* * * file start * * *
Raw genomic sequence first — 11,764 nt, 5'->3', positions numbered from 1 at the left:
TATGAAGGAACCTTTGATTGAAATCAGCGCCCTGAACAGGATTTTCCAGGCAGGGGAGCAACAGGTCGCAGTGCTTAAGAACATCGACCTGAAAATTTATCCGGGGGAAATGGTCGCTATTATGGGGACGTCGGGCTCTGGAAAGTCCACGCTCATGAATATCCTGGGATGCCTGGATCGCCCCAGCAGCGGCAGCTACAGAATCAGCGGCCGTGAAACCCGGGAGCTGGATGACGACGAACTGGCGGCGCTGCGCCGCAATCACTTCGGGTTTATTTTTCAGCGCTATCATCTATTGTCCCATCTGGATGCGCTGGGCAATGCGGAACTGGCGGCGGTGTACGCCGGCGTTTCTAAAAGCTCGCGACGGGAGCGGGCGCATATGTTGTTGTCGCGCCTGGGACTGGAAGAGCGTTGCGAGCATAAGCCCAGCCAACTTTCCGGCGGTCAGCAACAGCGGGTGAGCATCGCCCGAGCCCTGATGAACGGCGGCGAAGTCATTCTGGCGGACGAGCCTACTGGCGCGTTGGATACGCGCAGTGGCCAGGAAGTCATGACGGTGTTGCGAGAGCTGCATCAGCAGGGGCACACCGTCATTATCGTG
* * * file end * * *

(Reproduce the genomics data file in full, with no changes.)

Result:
Raw genomic sequence first — 11,764 nt, 5'->3', positions numbered from 1 at the left:
TATGAAGGAACCTTTGATTGAAATCAGCGCCCTGAACAGGATTTTCCAGGCAGGGGAGCAACAGGTCGCAGTGCTTAAGAACATCGACCTGAAAATTTATCCGGGGGAAATGGTCGCTATTATGGGGACGTCGGGCTCTGGAAAGTCCACGCTCATGAATATCCTGGGATGCCTGGATCGCCCCAGCAGCGGCAGCTACAGAATCAGCGGCCGTGAAACCCGGGAGCTGGATGACGACGAACTGGCGGCGCTGCGCCGCAATCACTTCGGGTTTATTTTTCAGCGCTATCATCTATTGTCCCATCTGGATGCGCTGGGCAATGCGGAACTGGCGGCGGTGTACGCCGGCGTTTCTAAAAGCTCGCGACGGGAGCGGGCGCATATGTTGTTGTCGCGCCTGGGACTGGAAGAGCGTTGCGAGCATAAGCCCAGCCAACTTTCCGGCGGTCAGCAACAGCGGGTGAGCATCGCCCGAGCCCTGATGAACGGCGGCGAAGTCATTCTGGCGGACGAGCCTACTGGCGCGTTGGATACGCGCAGTGGCCAGGAAGTCATGACGGTGTTGCGAGAGCTGCATCAGCAGGGGCACACCGTCATTATCGTG